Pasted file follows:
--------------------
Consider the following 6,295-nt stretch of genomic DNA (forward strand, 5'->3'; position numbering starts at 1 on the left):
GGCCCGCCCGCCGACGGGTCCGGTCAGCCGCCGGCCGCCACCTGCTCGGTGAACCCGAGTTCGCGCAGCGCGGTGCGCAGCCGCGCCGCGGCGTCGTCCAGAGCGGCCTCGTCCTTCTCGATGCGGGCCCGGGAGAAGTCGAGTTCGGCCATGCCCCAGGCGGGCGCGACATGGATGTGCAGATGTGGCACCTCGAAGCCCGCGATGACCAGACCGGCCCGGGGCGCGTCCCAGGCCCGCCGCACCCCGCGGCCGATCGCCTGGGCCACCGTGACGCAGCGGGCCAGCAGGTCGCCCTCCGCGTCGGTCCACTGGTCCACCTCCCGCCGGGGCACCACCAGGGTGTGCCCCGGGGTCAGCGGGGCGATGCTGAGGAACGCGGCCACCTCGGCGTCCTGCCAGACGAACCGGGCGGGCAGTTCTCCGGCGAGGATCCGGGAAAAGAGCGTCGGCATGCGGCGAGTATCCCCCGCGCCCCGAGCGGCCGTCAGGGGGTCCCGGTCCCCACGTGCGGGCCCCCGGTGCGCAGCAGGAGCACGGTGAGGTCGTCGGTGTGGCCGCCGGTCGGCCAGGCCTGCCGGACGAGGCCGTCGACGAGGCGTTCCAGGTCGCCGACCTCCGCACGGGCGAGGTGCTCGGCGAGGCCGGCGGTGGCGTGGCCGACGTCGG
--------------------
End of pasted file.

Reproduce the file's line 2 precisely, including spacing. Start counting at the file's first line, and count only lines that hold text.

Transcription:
GGCCCGCCCGCCGACGGGTCCGGTCAGCCGCCGGCCGCCACCTGCTCGGTGAACCCGAGTTCGCGCAGCGCGGTGCGCAGCCGCGCCGCGGCGTCGTCCAGAGCGGCCTCGTCCTTCTCGATGCGGGCCCGGGAGAAGTCGAGTTCGGCCATGCCCCAGGCGGGCGCGACATGGATGTGCAGATGTGGCACCTCGAAGCCCGCGATGACCAGACCGGCCCGGGGCGCGTCCCAGGCCCGCCGCACCCCGCGGCCGATCGCCTGGGCCACCGTGACGCAGCGGGCCAGCAGGTCGCCCTCCGCGTCGGTCCACTGGTCCACCTCCCGCCGGGGCACCACCAGGGTGTGCCCCGGGGTCAGCGGGGCGATGCTGAGGAACGCGGCCACCTCGGCGTCCTGCCAGACGAACCGGGCGGGCAGTTCTCCGGCGAGGATCCGGGAAAAGAGCGTCGGCATGCGGCGAGTATCCCCCGCGCCCCGAGCGGCCGTCAGGGGGTCCCGGTCCCCACGTGCGGGCCCCCGGTGCGCAGCAGGAGCACGGTGAGGTCGTCGGTGTGGCCGCCGGTCGGCCAGGCCTGCCGGACGAGGCCGTCGACGAGGCGTTCCAGGTCGCCGACCTCCGCACGGGCGAGGTGCTCGGCGAGGCCGGCGGTGGCGTGGCCGACGTCGG